Buried rock fragments may be further subjected to processes of weathering that cause them to break down into smaller particles or soil, or they may become new rocks through the sedimentary process. The sedimentary process requires time and pressure to create new rocks from rock fragments and sediment.
Rock fragments are typically small pieces of a larger rock formation that have been broken off through erosion by external forces such as fluctuating temperatures, ice, rain or excessive moisture. These fragments may then be transported to new regions where they are deposited and allowed to settle. Over time, the fragments may be buried by new sediment, which allows the process of lithification to begin due to the weight of the new soil. Lithification involves the compaction and cementation of sedimentary materials, which may lead to the creation of new rocks over time.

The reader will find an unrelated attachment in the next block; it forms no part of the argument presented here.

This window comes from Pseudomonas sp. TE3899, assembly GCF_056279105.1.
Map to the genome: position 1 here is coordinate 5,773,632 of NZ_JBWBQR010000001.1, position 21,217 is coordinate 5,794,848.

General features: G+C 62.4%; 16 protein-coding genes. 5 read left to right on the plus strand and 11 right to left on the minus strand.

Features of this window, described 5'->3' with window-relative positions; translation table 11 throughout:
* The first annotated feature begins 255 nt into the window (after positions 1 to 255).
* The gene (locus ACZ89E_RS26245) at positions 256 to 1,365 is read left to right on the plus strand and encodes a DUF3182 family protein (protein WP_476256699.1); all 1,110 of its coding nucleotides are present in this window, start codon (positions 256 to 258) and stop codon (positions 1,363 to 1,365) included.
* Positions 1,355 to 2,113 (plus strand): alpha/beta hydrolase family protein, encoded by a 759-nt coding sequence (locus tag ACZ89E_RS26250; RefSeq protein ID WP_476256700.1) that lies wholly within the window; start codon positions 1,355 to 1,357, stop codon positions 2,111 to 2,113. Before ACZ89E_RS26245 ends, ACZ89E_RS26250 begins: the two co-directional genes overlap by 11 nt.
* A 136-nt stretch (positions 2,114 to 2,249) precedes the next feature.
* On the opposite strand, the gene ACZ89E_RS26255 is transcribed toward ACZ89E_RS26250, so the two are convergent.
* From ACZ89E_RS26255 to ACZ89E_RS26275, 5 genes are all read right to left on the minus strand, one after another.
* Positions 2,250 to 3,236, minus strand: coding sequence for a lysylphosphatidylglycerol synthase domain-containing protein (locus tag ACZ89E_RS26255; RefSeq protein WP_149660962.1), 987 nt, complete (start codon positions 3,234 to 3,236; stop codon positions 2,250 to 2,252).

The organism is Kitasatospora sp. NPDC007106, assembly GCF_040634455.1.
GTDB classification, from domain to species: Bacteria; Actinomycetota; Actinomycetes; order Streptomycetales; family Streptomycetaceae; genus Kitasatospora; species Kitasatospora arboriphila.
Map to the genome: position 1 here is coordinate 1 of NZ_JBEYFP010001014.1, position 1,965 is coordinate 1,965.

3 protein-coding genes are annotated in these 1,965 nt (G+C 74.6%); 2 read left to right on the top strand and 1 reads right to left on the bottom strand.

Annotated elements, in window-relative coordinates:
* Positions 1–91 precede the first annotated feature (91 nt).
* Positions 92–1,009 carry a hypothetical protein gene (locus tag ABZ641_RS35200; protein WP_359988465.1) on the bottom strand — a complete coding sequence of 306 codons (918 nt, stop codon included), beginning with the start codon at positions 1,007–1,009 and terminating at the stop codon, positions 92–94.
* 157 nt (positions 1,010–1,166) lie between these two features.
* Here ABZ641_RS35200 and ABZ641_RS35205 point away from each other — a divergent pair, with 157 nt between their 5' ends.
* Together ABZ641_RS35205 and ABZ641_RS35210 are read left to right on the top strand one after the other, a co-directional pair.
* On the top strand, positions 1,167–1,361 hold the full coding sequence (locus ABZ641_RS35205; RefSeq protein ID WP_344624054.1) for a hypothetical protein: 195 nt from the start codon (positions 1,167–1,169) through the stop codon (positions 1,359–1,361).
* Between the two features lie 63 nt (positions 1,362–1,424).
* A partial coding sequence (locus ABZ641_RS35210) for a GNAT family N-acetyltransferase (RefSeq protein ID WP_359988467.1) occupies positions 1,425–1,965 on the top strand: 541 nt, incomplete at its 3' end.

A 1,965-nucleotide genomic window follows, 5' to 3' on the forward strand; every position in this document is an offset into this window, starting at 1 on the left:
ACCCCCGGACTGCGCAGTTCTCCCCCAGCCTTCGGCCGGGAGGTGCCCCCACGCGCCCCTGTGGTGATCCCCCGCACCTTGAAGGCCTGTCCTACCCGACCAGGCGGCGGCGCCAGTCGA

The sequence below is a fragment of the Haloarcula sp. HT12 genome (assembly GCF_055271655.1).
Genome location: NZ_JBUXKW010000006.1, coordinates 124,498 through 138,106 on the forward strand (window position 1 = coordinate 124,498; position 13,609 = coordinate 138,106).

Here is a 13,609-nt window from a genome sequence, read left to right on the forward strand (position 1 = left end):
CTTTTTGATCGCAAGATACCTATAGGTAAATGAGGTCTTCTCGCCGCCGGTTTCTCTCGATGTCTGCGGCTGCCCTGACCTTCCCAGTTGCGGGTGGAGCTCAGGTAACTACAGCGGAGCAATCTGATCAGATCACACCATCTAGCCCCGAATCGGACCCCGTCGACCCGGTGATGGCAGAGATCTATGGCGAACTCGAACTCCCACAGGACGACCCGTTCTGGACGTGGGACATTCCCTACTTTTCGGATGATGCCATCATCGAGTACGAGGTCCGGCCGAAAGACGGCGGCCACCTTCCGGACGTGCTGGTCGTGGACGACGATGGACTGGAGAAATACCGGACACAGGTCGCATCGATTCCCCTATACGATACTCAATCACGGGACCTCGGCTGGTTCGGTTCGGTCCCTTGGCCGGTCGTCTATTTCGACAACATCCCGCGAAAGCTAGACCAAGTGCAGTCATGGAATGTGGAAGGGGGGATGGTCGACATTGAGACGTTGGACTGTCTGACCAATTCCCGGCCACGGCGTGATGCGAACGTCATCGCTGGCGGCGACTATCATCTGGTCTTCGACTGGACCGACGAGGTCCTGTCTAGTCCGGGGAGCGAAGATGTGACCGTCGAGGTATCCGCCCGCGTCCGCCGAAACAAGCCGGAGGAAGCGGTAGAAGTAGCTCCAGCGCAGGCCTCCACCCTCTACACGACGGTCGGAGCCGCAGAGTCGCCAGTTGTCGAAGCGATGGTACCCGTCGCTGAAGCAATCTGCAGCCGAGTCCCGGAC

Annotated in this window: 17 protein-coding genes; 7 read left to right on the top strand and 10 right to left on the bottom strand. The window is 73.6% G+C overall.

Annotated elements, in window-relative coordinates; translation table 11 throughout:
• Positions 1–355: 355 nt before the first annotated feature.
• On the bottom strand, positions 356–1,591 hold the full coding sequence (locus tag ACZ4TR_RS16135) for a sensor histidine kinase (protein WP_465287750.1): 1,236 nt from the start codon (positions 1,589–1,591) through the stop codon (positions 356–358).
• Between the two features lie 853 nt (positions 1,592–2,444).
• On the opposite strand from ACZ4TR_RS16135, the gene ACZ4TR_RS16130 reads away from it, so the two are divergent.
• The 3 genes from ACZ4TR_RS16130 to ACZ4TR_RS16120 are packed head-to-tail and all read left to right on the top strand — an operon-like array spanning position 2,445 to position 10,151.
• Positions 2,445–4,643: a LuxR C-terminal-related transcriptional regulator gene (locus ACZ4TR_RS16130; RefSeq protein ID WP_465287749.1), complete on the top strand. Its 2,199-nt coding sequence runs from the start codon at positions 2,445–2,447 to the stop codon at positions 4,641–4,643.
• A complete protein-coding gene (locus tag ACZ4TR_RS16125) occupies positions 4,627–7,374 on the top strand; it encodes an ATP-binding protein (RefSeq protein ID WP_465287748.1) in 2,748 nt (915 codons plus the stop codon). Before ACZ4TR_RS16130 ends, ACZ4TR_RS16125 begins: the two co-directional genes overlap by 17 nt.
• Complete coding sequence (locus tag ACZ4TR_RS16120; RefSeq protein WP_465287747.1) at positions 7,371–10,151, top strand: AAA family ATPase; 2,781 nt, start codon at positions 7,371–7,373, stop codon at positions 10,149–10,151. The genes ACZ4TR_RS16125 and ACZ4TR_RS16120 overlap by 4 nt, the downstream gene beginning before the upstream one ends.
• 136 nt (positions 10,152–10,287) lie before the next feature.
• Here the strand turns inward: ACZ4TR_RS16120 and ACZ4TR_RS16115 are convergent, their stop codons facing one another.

The size of the rock fragments and the type of weathering that eroded their source rock can affect the type of sedimentary rocks into which they may form. Conglomerate rocks and breccia are formed from larger sized rock fragments such as boulders and pebbles, which are typically found closer to their source rock formation due to their weight. Finer sediments, such as sand, clay and silt, are deposited further from their source and may form into sandstone, shale or siltstone.